So how did the story start? There are a few theories. First, like all great celebrity anecdotes, it may have begun with a broke ex-employee who had a book to sell. Irwin "Ike" Hoover was a former White House usher whose book -- published in 1934, after Taft was dead -- made all sorts of salacious allegations about the presidents he'd served under, a version of the bathtub story among them. But then he may have just been repeating what he'd already heard from supporters of Teddy Roosevelt. See, "Big Bill" Taft was locked in mortal political combat with Roosevelt for a time, and the latter's supporters did their level best to mock Taft's weight, leading to speculations that the story may have started there and then. We're relatively certain that Roosevelt himself wasn't behind the rumors, though: We suspect that his particular spin on political revenge would have included a lot less mincing gossip and far more projectile weapons and moose charges.
JFK's Dad Was a Bootlegger
Jay-Z wouldn't lie to us: Everyone knows Joe Kennedy, patriarch of the Kennedy clan, was a bootlegger during Prohibition, and the family fortune was more or less founded on his illegal gains.
That's why the whole family has suffered under a tipsy curse.
This is probably the most pervasive story on this list, yet there is no evidence for it whatsoever. In fact, it would have been pretty strange if Joe Kennedy, who was already an immensely wealthy Hollywood mogul and investor when Prohibition began, had decided to risk it all for his undying love of gettin' sloppy. Teddy, maybe -- but not Joe.
In fact, historians have found little evidence supporting the rumors (save for Joe stockpiling a good amount of whiskey just before alcohol became illegal. But then, wouldn't you?). During the 1930s, Joe Kennedy was nominated for a number of federal positions, all of which required a thorough background check -- no evidence of involvement in bootlegging was ever found. Not even in the 1940s, when he was widely hated as a Nazi sympathizer (why isn't that the story people remember?), did anybody even suggest that he was involved in bootlegging. In the 1950s, President Eisenhower had the FBI investigate all aspects of Kennedy's life, but not even his most bitter enemies accused him of smuggling alcohol. You'd assume someone would at least have mentioned it.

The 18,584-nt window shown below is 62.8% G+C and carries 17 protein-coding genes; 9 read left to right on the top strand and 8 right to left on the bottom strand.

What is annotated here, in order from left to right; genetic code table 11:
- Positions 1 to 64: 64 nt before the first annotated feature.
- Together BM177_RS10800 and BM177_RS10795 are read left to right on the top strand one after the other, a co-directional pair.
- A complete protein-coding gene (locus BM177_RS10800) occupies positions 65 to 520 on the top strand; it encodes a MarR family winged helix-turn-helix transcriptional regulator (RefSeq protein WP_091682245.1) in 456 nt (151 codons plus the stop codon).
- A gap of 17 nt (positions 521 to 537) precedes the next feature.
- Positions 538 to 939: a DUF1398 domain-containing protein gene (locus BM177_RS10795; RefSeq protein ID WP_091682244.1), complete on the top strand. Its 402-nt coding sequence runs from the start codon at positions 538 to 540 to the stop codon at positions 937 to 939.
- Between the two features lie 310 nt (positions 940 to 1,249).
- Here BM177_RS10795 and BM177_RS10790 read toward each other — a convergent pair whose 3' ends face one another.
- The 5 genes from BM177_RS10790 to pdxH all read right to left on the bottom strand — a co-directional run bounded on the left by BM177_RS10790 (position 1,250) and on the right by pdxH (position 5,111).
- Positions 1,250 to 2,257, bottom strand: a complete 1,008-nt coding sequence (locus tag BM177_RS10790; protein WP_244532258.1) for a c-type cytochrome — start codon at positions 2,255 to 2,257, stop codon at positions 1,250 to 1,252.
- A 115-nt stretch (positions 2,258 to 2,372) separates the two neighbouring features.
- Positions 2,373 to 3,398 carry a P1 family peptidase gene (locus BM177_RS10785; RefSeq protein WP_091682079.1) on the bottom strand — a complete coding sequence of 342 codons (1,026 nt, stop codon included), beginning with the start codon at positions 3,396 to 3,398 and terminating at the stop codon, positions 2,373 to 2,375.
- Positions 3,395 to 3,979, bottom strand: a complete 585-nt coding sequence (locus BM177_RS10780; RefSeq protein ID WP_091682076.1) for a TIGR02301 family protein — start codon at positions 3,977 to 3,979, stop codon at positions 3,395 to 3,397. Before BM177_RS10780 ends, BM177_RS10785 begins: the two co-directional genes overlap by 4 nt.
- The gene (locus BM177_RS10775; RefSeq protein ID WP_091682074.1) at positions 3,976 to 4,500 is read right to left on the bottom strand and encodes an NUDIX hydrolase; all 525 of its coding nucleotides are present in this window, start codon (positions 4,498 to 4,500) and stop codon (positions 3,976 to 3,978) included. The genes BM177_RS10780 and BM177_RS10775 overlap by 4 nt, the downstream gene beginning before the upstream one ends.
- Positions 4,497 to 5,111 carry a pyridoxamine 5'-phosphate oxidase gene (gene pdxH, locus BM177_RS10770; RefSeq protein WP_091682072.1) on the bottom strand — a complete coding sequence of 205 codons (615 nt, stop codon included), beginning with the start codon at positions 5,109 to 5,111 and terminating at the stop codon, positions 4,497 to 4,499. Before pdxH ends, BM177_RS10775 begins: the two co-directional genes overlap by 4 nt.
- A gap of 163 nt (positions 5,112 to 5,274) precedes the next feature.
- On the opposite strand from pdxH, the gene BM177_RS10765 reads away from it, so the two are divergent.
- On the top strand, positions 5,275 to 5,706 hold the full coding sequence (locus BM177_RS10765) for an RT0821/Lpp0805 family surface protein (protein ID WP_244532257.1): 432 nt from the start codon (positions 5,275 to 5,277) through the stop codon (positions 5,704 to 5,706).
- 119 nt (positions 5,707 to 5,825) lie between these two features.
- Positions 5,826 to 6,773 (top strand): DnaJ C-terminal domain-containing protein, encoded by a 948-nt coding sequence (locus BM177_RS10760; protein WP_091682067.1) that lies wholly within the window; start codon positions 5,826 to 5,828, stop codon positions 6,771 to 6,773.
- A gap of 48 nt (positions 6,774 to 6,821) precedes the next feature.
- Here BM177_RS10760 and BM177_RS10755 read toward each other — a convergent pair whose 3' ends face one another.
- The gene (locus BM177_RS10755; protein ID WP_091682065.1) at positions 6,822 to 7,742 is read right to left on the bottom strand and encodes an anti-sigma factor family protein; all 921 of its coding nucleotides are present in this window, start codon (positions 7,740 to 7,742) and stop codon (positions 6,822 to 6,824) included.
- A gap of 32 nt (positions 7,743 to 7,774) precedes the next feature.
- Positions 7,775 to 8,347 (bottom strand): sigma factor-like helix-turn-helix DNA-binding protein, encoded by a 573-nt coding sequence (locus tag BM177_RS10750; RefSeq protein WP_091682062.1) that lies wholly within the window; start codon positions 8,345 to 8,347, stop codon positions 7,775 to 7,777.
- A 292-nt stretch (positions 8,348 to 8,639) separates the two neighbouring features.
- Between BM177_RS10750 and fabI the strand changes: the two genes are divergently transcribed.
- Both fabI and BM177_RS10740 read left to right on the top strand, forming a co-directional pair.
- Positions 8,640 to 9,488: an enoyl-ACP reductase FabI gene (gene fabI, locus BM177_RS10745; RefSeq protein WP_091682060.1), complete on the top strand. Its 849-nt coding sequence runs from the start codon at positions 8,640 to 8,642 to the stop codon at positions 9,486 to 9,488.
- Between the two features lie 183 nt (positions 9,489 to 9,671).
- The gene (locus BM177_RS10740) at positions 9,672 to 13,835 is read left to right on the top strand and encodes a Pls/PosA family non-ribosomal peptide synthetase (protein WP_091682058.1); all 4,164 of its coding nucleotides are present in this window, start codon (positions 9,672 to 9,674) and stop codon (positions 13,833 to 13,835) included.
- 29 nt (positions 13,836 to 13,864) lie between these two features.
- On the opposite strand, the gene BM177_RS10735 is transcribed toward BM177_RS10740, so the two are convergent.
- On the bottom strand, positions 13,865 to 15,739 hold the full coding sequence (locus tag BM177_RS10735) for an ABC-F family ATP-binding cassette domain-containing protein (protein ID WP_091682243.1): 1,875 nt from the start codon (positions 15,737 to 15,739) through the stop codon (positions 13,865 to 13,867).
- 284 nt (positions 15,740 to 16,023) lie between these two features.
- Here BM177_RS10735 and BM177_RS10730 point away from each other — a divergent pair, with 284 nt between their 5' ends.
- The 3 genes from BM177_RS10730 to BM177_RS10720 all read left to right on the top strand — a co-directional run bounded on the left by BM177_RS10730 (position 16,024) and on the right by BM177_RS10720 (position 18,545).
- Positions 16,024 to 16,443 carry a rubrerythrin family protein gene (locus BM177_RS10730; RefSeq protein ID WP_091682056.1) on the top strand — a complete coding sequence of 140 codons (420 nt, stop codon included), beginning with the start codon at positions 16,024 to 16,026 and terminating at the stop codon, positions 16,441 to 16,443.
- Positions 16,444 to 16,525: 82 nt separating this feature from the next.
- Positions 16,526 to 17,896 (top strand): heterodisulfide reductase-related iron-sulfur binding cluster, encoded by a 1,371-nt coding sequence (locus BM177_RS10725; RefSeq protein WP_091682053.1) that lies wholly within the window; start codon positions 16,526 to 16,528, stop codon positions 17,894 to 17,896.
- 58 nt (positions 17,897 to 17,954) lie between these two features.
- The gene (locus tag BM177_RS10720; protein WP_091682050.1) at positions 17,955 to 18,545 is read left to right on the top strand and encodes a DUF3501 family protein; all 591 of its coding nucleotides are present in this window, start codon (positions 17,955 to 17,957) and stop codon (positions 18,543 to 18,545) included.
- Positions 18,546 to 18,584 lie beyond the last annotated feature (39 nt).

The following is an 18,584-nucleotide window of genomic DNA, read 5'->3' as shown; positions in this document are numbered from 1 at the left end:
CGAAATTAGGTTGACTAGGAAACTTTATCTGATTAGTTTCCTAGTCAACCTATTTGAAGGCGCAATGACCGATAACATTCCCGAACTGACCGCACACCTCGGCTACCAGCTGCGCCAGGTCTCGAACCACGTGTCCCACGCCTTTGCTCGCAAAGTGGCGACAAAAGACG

The FBI kept a file about his ridiculous pants, but no, nothing on bootlegging.
The story seems to stem from Kennedy's actions when it became clear that Prohibition was ending. He immediately obtained the import rights for several high-end gin brands and started bringing them into the country before the law was technically repealed. However, this was perfectly legal, as he did not actually sell any of the gin until Prohibition ended. The liquor was kept in sealed warehouses and monitored by customs. In the 1950s, the Chicago Tribune reported that Kennedy had imported booze before Prohibition ended, completely failing to mention the "while very much abiding by the law" aspect of the situation.
The story took off when JFK ran for president and really got out of hand after his assassination. Once the conspiracy theorists got their tin foil ball rolling, wild speculation about the Kennedy family's supposed connections to organized crime became big business. One writer even dug up Al Capone's 93-year-old former piano tuner, who confidently declared that Joe Kennedy had been invited to a spaghetti dinner at Capone's house to share some hilarious bootleggin' tales (no word on why Capone would have shared this information with a goddamn piano tuner). At that point, elderly mobsters like Frank Costello and Joe Bonanno smelled easy money and started releasing books about their supposed connection to Kennedy, and they were all swallowed as fact. Because if you can't trust the unsupported word of notorious criminals when money is on the line, then who can you trust?
Abe Lincoln Was a Simple Country Lawyer
Well, shucks! Everyone knows the story of how Honest Abe got his start as a humble backwoods mom-and-pop lawyer. He spent his time traveling along dirt roads, sticking up for the little guy, and probably trudging through a lot of cases involving stolen livestock and irate lumberjacks. Chances are he would have spent his entire life as Matlock of Mudwater (pop. 16 and seven pigs) if the issue of slavery hadn't clashed with his sense of justice and forced him to enter the president game.
Clients generally paid him in turnips or bacon.
You know the ruthless corporate lawyer character that always shows up in movies? The steely guy in the expensive suit who's racking up huge bills representing some faceless megacorp, even if it means shutting down the puppy orphanage to build the new child-punching plant?